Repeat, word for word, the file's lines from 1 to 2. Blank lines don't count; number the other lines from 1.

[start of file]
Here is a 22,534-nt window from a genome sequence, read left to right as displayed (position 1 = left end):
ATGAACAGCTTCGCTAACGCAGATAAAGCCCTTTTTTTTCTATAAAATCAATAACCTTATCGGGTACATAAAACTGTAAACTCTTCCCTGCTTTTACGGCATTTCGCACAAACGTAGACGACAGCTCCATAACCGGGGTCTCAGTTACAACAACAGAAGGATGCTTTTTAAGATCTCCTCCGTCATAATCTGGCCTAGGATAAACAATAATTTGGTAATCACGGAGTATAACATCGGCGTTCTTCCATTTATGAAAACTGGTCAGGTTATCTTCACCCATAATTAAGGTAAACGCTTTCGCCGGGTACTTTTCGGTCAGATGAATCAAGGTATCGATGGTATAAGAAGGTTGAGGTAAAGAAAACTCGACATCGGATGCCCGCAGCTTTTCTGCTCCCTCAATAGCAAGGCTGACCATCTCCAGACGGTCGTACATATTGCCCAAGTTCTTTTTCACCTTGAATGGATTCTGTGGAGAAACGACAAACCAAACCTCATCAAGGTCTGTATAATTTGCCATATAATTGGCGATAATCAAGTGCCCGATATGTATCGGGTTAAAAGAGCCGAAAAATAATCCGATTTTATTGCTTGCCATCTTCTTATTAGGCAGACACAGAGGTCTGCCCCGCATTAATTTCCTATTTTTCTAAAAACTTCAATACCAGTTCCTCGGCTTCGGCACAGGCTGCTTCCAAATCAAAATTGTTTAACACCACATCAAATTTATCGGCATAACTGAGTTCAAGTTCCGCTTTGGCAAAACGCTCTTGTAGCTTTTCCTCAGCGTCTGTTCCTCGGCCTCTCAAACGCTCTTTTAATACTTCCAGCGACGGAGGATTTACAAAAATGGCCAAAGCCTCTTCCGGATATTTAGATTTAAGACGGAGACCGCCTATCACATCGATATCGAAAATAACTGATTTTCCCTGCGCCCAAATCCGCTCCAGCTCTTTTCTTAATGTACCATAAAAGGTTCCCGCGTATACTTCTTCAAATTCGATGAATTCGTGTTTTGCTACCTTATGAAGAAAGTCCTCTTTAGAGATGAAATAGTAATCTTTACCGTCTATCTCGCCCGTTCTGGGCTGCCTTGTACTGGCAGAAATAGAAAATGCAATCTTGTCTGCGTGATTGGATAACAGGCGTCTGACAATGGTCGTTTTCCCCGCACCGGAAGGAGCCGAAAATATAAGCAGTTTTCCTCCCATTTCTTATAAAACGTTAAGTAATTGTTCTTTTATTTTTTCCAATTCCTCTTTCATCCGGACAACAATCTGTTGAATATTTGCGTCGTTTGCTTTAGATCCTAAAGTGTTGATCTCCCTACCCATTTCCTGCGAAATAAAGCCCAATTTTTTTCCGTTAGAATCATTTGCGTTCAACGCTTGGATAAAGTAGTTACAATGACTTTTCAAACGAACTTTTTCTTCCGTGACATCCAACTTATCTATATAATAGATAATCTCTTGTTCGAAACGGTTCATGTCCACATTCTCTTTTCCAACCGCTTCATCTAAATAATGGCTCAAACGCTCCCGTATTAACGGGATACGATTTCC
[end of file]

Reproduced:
Here is a 22,534-nt window from a genome sequence, read left to right as displayed (position 1 = left end):
ATGAACAGCTTCGCTAACGCAGATAAAGCCCTTTTTTTTCTATAAAATCAATAACCTTATCGGGTACATAAAACTGTAAACTCTTCCCTGCTTTTACGGCATTTCGCACAAACGTAGACGACAGCTCCATAACCGGGGTCTCAGTTACAACAACAGAAGGATGCTTTTTAAGATCTCCTCCGTCATAATCTGGCCTAGGATAAACAATAATTTGGTAATCACGGAGTATAACATCGGCGTTCTTCCATTTATGAAAACTGGTCAGGTTATCTTCACCCATAATTAAGGTAAACGCTTTCGCCGGGTACTTTTCGGTCAGATGAATCAAGGTATCGATGGTATAAGAAGGTTGAGGTAAAGAAAACTCGACATCGGATGCCCGCAGCTTTTCTGCTCCCTCAATAGCAAGGCTGACCATCTCCAGACGGTCGTACATATTGCCCAAGTTCTTTTTCACCTTGAATGGATTCTGTGGAGAAACGACAAACCAAACCTCATCAAGGTCTGTATAATTTGCCATATAATTGGCGATAATCAAGTGCCCGATATGTATCGGGTTAAAAGAGCCGAAAAATAATCCGATTTTATTGCTTGCCATCTTCTTATTAGGCAGACACAGAGGTCTGCCCCGCATTAATTTCCTATTTTTCTAAAAACTTCAATACCAGTTCCTCGGCTTCGGCACAGGCTGCTTCCAAATCAAAATTGTTTAACACCACATCAAATTTATCGGCATAACTGAGTTCAAGTTCCGCTTTGGCAAAACGCTCTTGTAGCTTTTCCTCAGCGTCTGTTCCTCGGCCTCTCAAACGCTCTTTTAATACTTCCAGCGACGGAGGATTTACAAAAATGGCCAAAGCCTCTTCCGGATATTTAGATTTAAGACGGAGACCGCCTATCACATCGATATCGAAAATAACTGATTTTCCCTGCGCCCAAATCCGCTCCAGCTCTTTTCTTAATGTACCATAAAAGGTTCCCGCGTATACTTCTTCAAATTCGATGAATTCGTGTTTTGCTACCTTATGAAGAAAGTCCTCTTTAGAGATGAAATAGTAATCTTTACCGTCTATCTCGCCCGTTCTGGGCTGCCTTGTACTGGCAGAAATAGAAAATGCAATCTTGTCTGCGTGATTGGATAACAGGCGTCTGACAATGGTCGTTTTCCCCGCACCGGAAGGAGCCGAAAATATAAGCAGTTTTCCTCCCATTTCTTATAAAACGTTAAGTAATTGTTCTTTTATTTTTTCCAATTCCTCTTTCATCCGGACAACAATCTGTTGAATATTTGCGTCGTTTGCTTTAGATCCTAAAGTGTTGATCTCCCTACCCATTTCCTGCGAAATAAAGCCCAATTTTTTTCCGTTAGAATCATTTGCGTTCAACGCTTGGATAAAGTAGTTACAATGACTTTTCAAACGAACTTTTTCTTCCGTGACATCCAACTTATCTATATAATAGATAATCTCTTGTTCGAAACGGTTCATGTCCACATTCTCTTTTCCAACCGCTTCATCTAAATAATGGCTCAAACGCTCCCGTATTAACGGGATACGATTTCC